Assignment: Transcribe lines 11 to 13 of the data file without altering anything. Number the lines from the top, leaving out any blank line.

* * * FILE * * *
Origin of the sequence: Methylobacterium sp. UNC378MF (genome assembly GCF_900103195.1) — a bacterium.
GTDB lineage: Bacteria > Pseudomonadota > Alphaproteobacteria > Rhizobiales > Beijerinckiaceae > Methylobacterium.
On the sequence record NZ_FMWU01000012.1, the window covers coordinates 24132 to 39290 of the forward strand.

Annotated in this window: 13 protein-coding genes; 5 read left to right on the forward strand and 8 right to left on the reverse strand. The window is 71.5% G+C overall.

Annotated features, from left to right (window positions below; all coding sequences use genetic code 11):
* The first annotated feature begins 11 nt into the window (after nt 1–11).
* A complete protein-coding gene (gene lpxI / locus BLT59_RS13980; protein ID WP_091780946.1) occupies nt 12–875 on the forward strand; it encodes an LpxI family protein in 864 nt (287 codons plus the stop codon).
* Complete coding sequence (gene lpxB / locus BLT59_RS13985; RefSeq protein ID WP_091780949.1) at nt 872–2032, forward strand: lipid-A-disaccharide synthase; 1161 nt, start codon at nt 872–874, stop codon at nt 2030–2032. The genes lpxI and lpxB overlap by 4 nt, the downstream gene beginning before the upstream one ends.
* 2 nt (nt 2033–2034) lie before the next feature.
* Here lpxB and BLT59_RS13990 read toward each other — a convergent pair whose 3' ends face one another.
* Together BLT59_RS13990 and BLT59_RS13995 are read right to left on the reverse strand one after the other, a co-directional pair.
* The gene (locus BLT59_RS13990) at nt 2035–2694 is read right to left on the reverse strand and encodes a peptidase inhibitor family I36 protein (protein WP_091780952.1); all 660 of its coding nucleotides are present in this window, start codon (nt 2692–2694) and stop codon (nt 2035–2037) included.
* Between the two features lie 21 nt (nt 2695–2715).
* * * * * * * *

* Together BLT59_RS13990 and BLT59_RS13995 are read right to left on the reverse strand one after the other, a co-directional pair.
* The gene (locus BLT59_RS13990) at nt 2035–2694 is read right to left on the reverse strand and encodes a peptidase inhibitor family I36 protein (protein WP_091780952.1); all 660 of its coding nucleotides are present in this window, start codon (nt 2692–2694) and stop codon (nt 2035–2037) included.
* Between the two features lie 21 nt (nt 2695–2715).